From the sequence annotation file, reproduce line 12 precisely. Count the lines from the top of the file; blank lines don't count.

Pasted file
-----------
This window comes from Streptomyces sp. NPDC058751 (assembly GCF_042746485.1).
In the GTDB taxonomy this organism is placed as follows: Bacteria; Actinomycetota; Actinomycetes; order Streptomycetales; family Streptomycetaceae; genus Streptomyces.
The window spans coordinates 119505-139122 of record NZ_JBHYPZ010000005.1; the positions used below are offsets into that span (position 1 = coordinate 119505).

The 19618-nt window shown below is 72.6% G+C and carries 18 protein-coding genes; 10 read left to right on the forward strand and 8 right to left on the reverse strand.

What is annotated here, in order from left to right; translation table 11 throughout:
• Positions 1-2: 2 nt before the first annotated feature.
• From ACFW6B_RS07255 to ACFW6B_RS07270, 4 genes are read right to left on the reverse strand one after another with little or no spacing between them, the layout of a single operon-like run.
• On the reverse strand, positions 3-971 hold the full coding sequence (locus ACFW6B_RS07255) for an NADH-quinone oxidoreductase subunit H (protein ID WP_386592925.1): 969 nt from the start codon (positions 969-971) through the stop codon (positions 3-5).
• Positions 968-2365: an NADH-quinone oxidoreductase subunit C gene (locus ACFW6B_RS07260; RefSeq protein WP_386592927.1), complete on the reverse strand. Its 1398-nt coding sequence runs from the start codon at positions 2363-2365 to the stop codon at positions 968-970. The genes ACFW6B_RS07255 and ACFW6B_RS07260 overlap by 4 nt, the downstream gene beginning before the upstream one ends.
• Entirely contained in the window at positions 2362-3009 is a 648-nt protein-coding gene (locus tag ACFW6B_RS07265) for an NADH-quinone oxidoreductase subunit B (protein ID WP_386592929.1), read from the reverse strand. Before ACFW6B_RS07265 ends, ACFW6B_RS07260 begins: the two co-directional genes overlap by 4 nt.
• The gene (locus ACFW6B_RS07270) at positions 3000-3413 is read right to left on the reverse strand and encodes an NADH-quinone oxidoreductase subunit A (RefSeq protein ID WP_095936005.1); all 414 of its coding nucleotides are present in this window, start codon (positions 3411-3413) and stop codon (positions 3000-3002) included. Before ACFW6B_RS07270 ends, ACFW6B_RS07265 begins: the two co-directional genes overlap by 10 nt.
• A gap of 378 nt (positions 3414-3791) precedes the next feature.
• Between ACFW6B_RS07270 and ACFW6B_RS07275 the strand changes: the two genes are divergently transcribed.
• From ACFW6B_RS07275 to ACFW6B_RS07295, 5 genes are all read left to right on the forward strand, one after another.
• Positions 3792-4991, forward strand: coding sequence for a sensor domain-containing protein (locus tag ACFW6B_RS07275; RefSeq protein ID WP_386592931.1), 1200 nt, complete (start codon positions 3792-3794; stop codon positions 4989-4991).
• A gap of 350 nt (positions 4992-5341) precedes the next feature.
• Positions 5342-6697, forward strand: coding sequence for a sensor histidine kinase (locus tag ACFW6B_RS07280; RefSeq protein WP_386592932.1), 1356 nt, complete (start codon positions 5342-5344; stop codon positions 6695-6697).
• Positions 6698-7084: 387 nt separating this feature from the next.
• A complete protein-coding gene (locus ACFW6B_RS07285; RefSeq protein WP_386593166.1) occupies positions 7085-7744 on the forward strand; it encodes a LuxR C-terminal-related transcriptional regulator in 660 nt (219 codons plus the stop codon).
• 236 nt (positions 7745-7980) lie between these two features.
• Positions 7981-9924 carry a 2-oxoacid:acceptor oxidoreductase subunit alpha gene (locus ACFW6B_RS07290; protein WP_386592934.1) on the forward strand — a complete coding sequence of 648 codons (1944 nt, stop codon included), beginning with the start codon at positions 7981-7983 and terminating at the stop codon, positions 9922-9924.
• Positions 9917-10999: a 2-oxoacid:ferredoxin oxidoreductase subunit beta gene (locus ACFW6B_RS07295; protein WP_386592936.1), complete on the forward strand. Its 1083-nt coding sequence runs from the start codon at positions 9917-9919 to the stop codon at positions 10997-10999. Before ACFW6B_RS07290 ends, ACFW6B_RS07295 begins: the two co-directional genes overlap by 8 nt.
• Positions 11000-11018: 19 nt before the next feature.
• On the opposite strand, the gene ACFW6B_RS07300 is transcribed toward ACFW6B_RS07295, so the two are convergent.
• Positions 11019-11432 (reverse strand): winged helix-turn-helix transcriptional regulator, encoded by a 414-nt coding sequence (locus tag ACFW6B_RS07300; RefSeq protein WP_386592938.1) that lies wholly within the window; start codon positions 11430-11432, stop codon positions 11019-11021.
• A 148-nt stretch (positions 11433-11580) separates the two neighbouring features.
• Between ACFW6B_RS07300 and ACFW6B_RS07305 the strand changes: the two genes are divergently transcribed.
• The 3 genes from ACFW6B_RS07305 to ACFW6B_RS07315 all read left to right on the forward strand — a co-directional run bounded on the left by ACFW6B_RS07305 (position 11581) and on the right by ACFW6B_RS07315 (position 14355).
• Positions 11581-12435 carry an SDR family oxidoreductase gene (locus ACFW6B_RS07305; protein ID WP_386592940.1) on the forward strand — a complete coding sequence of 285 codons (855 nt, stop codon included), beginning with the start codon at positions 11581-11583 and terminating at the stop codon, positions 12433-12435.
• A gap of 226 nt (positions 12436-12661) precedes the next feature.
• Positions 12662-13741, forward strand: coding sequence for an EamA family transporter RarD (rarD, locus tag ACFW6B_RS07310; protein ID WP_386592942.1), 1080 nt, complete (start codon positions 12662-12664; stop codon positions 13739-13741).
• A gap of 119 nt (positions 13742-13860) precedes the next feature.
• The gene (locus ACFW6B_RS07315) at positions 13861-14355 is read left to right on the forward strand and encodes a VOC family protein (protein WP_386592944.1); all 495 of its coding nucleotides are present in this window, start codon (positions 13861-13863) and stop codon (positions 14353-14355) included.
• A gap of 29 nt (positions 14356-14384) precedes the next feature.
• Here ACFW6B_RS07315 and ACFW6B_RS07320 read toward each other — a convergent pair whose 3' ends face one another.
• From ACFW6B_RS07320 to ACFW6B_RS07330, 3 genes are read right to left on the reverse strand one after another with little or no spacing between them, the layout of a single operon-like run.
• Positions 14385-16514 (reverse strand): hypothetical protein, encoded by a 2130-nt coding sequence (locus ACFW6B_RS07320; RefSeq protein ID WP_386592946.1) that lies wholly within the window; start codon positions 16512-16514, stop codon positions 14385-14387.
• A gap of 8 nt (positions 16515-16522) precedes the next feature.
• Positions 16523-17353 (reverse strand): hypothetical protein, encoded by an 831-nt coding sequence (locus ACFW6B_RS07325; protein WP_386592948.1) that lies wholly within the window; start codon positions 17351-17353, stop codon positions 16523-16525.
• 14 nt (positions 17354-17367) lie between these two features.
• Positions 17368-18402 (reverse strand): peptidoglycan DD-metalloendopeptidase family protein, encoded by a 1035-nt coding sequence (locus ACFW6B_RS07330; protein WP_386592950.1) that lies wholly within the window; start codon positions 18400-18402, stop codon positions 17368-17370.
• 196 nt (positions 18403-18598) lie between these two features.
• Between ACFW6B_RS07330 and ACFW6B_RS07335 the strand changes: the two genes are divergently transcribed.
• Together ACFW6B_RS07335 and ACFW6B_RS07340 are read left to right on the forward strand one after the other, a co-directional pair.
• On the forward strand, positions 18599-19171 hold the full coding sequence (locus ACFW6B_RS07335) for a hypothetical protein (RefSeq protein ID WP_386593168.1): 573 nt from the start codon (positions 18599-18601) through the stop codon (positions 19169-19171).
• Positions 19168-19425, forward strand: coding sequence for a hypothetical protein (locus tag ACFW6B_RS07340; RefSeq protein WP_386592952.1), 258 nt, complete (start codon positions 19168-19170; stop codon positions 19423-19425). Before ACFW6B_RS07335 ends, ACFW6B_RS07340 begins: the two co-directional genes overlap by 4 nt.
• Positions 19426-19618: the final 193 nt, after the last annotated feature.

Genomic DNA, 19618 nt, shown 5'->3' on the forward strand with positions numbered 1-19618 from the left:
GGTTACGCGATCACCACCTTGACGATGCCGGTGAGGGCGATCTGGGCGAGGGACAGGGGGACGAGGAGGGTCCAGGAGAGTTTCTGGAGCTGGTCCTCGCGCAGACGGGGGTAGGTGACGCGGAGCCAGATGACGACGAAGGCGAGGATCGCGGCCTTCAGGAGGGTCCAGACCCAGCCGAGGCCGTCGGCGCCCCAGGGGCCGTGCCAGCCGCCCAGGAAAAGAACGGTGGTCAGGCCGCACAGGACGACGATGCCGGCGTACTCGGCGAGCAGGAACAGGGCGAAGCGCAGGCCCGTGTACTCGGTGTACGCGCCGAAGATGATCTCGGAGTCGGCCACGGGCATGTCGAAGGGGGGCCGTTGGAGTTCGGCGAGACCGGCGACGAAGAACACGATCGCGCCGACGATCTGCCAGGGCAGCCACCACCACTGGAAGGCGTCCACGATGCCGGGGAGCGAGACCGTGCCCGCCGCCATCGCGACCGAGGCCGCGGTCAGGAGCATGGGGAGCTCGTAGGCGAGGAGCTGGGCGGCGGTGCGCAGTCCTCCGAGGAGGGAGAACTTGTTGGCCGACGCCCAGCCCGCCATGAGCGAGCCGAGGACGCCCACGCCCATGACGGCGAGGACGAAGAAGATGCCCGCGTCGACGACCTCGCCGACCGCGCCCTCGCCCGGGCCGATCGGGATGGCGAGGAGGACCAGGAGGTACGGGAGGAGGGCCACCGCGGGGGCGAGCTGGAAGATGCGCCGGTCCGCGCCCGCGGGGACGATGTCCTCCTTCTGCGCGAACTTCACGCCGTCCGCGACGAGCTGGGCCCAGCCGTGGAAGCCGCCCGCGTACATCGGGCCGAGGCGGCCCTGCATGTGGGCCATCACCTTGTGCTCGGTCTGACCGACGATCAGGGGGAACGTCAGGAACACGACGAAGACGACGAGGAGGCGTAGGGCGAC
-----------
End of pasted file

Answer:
• A gap of 378 nt (positions 3414-3791) precedes the next feature.